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Full text of "To The Lighthouse"

THE   WINDOW

view of his work. What a waste of time it all
was to be sure! Yet, he thought, she is one of
my oldest friends. I am by way of being devoted
to her. Yet now, at this moment her presence
meant absolutely nothing to him: her beauty
meant nothing to him; her sitting with her little
boy at the window—nothing, nothing. He wished
only to be alone and to take up that book. He
felt uncomfortable; he felt treacherous, that he
could sit by her side and feel nothing for her.
The truth was that he did not enjoy family life.
It was in this sort of state that one asked oneself,
What does one live for? Why, one asked one-
self, does one take all these pains for the human
race to go on? Is it so very desirable? Are we
attractive as a species? Not so very, he thought,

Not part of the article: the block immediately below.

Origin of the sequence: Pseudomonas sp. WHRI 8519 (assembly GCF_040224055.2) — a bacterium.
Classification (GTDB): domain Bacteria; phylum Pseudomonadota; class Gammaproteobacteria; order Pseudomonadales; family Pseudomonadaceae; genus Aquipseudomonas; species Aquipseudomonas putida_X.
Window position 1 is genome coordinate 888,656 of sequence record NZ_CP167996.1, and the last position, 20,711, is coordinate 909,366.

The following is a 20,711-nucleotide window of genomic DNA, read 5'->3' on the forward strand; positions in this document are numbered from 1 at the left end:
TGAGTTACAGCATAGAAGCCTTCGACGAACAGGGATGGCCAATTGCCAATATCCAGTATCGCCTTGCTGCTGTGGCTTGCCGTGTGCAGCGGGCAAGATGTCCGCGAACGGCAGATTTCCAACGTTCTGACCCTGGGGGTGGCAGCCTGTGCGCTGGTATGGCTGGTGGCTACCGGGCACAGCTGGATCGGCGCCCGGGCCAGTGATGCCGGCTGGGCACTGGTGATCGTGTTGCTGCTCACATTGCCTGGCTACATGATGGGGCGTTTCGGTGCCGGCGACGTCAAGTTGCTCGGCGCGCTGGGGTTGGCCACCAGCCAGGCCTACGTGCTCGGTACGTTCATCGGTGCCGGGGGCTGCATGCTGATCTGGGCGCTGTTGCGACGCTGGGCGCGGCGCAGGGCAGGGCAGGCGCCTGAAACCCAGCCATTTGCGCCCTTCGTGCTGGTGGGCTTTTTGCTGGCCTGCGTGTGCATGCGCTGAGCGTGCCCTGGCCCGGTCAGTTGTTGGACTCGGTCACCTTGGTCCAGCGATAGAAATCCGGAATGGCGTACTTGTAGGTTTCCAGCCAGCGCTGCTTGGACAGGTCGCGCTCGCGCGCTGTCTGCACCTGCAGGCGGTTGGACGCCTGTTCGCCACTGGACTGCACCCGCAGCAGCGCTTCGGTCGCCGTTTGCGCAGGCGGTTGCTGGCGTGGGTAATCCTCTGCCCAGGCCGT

looking at those rather untidy boys. His fav-
ourite, Cam, was in bed, he supposed. Foolish
questions, vain questions, questions one never
asked if one was occupied. Is human life this?
Is human life that? One never had time to think
about it. But here he was asking himself that sort
of question, because Mrs. Ramsay was giving
orders to servants, and also because it had struck
him, thinking how surprised Mrs. Ramsay was
that Carrie Manning should still exist, that friend-
ships, even the best of them, are frail things. One
drifts apart. He reproached himself again. He